The conclusion of last year’s series on the Incarnation: there are decisive evangelical reasons to confess the doctrine of the Holy Trinity. If Jesus Christ is not God, consubstantial with the Father, there simply is no gospel and thus no reason to be a Christian.
What if the Nicene assertion of Christ’s Jesus’ consubstantial unity with the Father is not true? In the previous article I focused on the story of the paralytic and Christ’s word of forgiveness and argued that if Christ is not one in being and agency with God, then his word of forgiveness is only a human word, lacking ultimate validity and redemptive power. A prophet may speak in the name of God; but his word remains at infinite remove from the transcendent Creator whom he represents. A prophet may speak promise and judgment on behalf of YHWH; but he cannot command the seas and recreate the cosmos. The word of the prophet is not homoousios with the eternal Word.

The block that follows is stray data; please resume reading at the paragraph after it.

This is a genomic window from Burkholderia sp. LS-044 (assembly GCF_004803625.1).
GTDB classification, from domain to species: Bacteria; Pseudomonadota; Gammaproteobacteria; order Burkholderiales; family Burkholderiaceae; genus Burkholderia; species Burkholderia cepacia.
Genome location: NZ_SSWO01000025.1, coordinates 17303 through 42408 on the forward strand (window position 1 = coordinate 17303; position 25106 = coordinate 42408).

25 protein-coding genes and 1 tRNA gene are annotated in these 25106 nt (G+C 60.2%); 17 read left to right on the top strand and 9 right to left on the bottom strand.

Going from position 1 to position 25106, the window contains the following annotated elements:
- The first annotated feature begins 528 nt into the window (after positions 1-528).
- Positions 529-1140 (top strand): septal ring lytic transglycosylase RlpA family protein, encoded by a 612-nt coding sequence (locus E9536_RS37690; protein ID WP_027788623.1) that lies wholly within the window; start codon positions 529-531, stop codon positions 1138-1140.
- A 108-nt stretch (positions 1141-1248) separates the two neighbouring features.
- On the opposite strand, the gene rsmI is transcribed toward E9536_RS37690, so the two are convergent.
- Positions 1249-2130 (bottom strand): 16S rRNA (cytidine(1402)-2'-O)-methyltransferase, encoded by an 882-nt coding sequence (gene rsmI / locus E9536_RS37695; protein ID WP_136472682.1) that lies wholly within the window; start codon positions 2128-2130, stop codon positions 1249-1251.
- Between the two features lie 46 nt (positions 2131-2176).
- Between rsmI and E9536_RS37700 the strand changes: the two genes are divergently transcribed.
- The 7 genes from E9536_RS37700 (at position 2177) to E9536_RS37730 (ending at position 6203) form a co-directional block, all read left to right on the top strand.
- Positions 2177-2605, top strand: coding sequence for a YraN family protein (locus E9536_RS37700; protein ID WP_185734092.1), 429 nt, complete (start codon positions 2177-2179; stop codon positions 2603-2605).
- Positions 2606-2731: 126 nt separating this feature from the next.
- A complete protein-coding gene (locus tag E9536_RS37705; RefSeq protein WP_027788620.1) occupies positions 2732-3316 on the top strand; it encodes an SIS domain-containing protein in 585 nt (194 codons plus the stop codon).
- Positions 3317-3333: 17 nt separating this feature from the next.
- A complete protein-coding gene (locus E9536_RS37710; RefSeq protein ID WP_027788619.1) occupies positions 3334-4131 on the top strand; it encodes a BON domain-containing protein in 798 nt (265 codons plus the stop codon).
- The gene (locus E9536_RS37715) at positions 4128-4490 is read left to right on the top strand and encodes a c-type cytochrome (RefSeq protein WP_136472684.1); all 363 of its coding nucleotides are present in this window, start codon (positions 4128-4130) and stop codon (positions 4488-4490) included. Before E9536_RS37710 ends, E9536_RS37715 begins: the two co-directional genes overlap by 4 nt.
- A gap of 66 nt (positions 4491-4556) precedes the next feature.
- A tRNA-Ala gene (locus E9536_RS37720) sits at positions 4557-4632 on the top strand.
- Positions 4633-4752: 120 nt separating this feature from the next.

One might expand upon this theme in various ways. If Christ is not consubstantial with the Father, then his death on Golgotha is not the death of God for the sins…
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